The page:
Parlé Mag: How did you initially want Love Episodic to represent your new age of music?
Keith Robinson: I want people to see the value of relationships, that it still exists and that people still want the same thing. I want people to see the vulnerability and the truth in it because I spoke some things that I’ve experienced myself, I am going through, I want to go through, I’ve been through. I want them to remember the value of real music, real musicianship, real vocals, real conceptual songs, that are not just so straight to the panties. We kind of work our way through. It’s a mental thing before it becomes a physical thing. That’s the throwback of it, but the sound is millennium. I call it millennium soul; it’s an old school concept, but in new packaging.
Parlé Mag: Nice! So, what have you learned while trying to stay consistent in music that has kept you from being defeated by the ins and outs of the process?
Keith Robinson: To stay consistent. Really, that’s what I’ve learned. To not deviate. Don’t change yourself so much to fit in because the tides change so much. It’s very a fickle industry. Music is art; music is an opinion. If you get good at what you’re good at, then the people will come. You just have to stay with it and believe in yourself.
Parlé Mag: Often times, people have this perception of how they want R&B artists to be. How have you crafted your own artistry without letting the pressure of meeting a certain standard burden you?
Keith Robinson: I mean, I really have no choice but to be myself. I don’t hint at being something that I’m not because I don’t really know what that is. I don’t think a lot of people even see me coming in this arena. So, there’s no standard; the judgment hasn’t come yet. I think it’ll come after this album when people really hear my body of work. There are whispers in places, like, “He has an album.” or “He’s a singer.”, but they don’t really know the extent of it. So, I’ve had the luxury of not being bogged down by expectations or what people expect. I don’t expect people to expect anything from me, but I think they’ll be pleasantly surprised.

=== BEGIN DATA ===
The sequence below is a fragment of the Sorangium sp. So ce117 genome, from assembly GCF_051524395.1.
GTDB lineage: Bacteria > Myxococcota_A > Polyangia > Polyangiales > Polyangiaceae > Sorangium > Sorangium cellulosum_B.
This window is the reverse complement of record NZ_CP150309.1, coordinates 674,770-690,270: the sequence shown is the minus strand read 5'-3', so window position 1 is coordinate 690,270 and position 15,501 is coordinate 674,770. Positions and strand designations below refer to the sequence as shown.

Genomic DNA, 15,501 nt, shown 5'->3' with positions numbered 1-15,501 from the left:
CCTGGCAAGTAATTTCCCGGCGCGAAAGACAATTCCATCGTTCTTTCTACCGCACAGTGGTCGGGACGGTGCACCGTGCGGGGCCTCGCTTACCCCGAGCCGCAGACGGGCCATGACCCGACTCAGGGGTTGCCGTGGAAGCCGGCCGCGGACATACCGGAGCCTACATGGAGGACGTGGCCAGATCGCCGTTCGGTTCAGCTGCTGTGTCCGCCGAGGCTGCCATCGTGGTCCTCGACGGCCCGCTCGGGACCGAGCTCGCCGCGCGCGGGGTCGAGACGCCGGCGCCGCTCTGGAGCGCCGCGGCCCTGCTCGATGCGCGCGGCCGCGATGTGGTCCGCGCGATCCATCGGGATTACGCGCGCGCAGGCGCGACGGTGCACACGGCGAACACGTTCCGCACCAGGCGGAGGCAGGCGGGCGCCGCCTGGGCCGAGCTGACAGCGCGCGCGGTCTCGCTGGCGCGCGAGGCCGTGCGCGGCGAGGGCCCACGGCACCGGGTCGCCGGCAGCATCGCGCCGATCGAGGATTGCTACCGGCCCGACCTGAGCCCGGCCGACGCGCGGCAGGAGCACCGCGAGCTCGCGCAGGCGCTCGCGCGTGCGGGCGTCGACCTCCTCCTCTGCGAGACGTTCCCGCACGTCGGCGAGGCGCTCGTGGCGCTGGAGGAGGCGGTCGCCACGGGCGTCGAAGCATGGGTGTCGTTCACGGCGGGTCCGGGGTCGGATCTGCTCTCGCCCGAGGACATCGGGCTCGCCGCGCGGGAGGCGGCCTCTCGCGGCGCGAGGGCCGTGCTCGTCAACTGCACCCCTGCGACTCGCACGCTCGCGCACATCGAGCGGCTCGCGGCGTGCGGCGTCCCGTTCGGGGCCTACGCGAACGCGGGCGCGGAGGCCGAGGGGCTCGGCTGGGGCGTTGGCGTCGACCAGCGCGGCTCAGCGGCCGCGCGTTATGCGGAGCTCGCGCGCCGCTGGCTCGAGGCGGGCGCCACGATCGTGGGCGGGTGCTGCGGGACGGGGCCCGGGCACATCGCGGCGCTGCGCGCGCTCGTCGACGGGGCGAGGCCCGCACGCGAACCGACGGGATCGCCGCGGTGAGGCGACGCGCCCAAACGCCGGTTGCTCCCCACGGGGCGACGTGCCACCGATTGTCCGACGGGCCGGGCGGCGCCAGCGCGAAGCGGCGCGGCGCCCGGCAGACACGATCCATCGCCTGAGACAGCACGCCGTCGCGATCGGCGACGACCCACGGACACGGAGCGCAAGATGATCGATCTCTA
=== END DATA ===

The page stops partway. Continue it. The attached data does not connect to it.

Parlé Mag: Are you going to be doing a tour for the Love Episodic album?
Keith Robinson: Yeah! Right now, I’m just spot dating. My first date was here in L.A., and then I go to New York and Atlanta. I’m not on a tour yet, but I’m looking to get on a tour and do something on a consistent basis as soon as possible. We’re still working on that.
Parlé Mag: Catch the people up on what you have to come in the following months.
Keith Robinson: Aside from the Tupac movie and album, I have a new song, for the Tupac movie, I did, called “A Shout Out To the Pain”. I’m excited for that. I’m personally working on a project right now, called “Do Me Right”, which is a TV show that I wrote about this songwriter trying to maintain his relationship out here in this madness of Hollywood. So, I got some things coming up in the fall that I’m excited about, but, right now, it’s all about Love Episodic.
Parlé Mag: Any final words to your supporters?
Keith Robinson: Yeah! I want to thank them for the support in advance, and to re-embrace the concepts of love and relationships and R&B and live instrumentation, and good singing. I think this is an album that you can put in and listen to from front to back and kind of get reacquainted with the things that get watered down now, with all of the saturation of ‘hurry up and get there quick’. So, this album represents the ladder. I just hope that some people enjoy it.
Listen To Love Episodic Here:
Main Image by Joi Pearson